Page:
For organizations considering or currently using PostgreSQL, developing an optimized PostgreSQL support strategy is key. Luckily, PostgreSQL is a well-supported ORDBMS, with an active developer community and a variety of paid support options.
In this blog, we give an overview of why companies need an optimized support strategy for PostgreSQL, detail common problems teams encounter, and discuss the community and paid support options available today.
Integrating and maintaining an open source database like PostgreSQL requires both expertise and time. If something goes wrong with critical data in a PostgreSQL database, enterprise companies need to know they have the requisite expertise and time available to mitigate or resolve the issue.
While keeping a PostgreSQL expert on staff can help to accomplish this, that approach is not cost effective at most companies. This self-support approach can mean your developers are spending their time finding and fixing issues instead of actively working toward business goals.
That’s not to mention that even with a community support model as developed and active as PostgreSQL, there are still times when waiting on someone (who isn’t beholden to an SLA) to answer a question in an email thread just won’t cut it.
Lastly, security should be a major priority for any database. Having dedicated support can make the upgrade and patching process much simpler for enterprise organizations.
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PostgreSQL is generally an easy database to work with. However, there are a number of common and tricky issues that can bog down the best teams.
One of the first problems teams experience when working with PostgreSQL is in migrating to the database from another, often commercial, database. While PostgreSQL does use ANSI standard SQL syntax, there are still subtle differences (e.g. data mapping) that teams must account for.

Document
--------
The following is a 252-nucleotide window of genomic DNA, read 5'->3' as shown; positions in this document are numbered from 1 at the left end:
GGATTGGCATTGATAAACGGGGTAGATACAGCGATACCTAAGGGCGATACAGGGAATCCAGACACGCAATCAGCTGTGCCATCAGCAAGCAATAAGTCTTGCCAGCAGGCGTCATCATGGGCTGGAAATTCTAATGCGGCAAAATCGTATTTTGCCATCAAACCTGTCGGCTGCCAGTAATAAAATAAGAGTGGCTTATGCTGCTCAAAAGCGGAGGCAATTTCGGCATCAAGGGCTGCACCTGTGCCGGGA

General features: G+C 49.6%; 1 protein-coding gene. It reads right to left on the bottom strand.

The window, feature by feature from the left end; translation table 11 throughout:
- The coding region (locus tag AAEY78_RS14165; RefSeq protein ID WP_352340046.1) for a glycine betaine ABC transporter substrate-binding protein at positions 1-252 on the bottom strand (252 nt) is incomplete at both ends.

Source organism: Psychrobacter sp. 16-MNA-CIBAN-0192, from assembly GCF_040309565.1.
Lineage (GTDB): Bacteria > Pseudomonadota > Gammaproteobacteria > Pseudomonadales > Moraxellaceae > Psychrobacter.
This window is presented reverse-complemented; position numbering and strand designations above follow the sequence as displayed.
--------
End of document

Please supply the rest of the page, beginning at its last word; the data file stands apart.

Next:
Another sticking point in migrations is in finding the right plugins/extensions. Most organizations that move to PostgreSQL do so alongside new monitoring and logging technologies, which means those migrating need to account for additional time in integrating supporting technologies.
For organizations using PostgreSQL for critical data, ensuring that data can survive unexpected and catastrophic failures, corruption, inconsistencies, and deletions is essential.
While PostgreSQL does have a durability-minded synchronous replication, that approach can lead to increased response times, and a potential for data loss.
Moving your data to PostgreSQL will likely mean a reconfiguration of your monitoring and logging endpoints and thresholds. For many, it may mean a change in your monitoring and logging technologies.
PostgreSQL also has some unique issues that can trip up teams configuring their monitoring and logging. One example is the limited amount of transaction id’s, which, if not vacuumed correctly, can lead to transaction ID wrap-around.
Considering how many transactions are occurring for most applications, it’s imperative to account for that load and vacuum accordingly.
PostgreSQL recommends upgrading the latest minor version whenever it is released, meaning teams should be ready to perform PostgreSQL version upgrades at least once every three months. These releases are specifically focused on patching bugs, security issues, and data correction issues. For these minor releases, the PostgreSQL community “considers not upgrading to be riskier than upgrading.”
Even if they're not considered risky by the community, both minor and major upgrades can easily trip teams up. For example, missing a schema change in a minor update can cause major issues. This means that teams performing their own upgrades need to religiously follow the migration documentation when performing major and minor PostgreSQL upgrades.
Then, at least once every five years, teams should upgrade to the latest major version to ensure they’re on a community-supported version.